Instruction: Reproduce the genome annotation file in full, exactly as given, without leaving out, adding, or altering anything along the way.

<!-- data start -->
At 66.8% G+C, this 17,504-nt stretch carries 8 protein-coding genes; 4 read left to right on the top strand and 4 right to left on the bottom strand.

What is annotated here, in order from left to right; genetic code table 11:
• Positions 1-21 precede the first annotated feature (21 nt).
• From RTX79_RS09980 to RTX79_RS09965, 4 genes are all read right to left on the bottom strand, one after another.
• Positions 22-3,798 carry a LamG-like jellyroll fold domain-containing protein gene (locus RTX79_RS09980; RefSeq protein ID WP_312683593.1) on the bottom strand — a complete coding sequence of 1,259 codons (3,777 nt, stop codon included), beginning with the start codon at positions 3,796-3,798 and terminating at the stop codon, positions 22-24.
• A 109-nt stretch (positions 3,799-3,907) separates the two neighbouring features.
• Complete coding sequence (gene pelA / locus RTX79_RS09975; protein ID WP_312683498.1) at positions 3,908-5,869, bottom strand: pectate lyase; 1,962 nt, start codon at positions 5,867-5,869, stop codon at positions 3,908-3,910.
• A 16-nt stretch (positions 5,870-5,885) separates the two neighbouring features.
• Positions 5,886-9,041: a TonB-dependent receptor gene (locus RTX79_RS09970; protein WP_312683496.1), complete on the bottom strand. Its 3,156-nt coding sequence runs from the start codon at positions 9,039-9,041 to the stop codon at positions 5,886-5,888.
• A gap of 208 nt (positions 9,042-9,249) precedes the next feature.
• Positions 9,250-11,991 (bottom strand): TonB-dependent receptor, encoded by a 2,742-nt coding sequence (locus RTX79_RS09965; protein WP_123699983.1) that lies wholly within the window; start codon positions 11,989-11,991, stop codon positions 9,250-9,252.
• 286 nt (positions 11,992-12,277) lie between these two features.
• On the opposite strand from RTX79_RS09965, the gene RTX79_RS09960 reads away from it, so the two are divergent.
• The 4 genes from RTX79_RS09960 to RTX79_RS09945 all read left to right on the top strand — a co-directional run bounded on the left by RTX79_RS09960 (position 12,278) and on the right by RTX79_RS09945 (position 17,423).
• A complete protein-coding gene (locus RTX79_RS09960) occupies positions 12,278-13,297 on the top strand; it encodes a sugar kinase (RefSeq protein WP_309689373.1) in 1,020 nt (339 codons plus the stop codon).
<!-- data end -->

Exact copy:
At 66.8% G+C, this 17,504-nt stretch carries 8 protein-coding genes; 4 read left to right on the top strand and 4 right to left on the bottom strand.

What is annotated here, in order from left to right; genetic code table 11:
• Positions 1-21 precede the first annotated feature (21 nt).
• From RTX79_RS09980 to RTX79_RS09965, 4 genes are all read right to left on the bottom strand, one after another.
• Positions 22-3,798 carry a LamG-like jellyroll fold domain-containing protein gene (locus RTX79_RS09980; RefSeq protein ID WP_312683593.1) on the bottom strand — a complete coding sequence of 1,259 codons (3,777 nt, stop codon included), beginning with the start codon at positions 3,796-3,798 and terminating at the stop codon, positions 22-24.
• A 109-nt stretch (positions 3,799-3,907) separates the two neighbouring features.
• Complete coding sequence (gene pelA / locus RTX79_RS09975; protein ID WP_312683498.1) at positions 3,908-5,869, bottom strand: pectate lyase; 1,962 nt, start codon at positions 5,867-5,869, stop codon at positions 3,908-3,910.
• A 16-nt stretch (positions 5,870-5,885) separates the two neighbouring features.
• Positions 5,886-9,041: a TonB-dependent receptor gene (locus RTX79_RS09970; protein WP_312683496.1), complete on the bottom strand. Its 3,156-nt coding sequence runs from the start codon at positions 9,039-9,041 to the stop codon at positions 5,886-5,888.
• A gap of 208 nt (positions 9,042-9,249) precedes the next feature.
• Positions 9,250-11,991 (bottom strand): TonB-dependent receptor, encoded by a 2,742-nt coding sequence (locus RTX79_RS09965; protein WP_123699983.1) that lies wholly within the window; start codon positions 11,989-11,991, stop codon positions 9,250-9,252.
• 286 nt (positions 11,992-12,277) lie between these two features.
• On the opposite strand from RTX79_RS09965, the gene RTX79_RS09960 reads away from it, so the two are divergent.
• The 4 genes from RTX79_RS09960 to RTX79_RS09945 all read left to right on the top strand — a co-directional run bounded on the left by RTX79_RS09960 (position 12,278) and on the right by RTX79_RS09945 (position 17,423).
• A complete protein-coding gene (locus RTX79_RS09960) occupies positions 12,278-13,297 on the top strand; it encodes a sugar kinase (RefSeq protein WP_309689373.1) in 1,020 nt (339 codons plus the stop codon).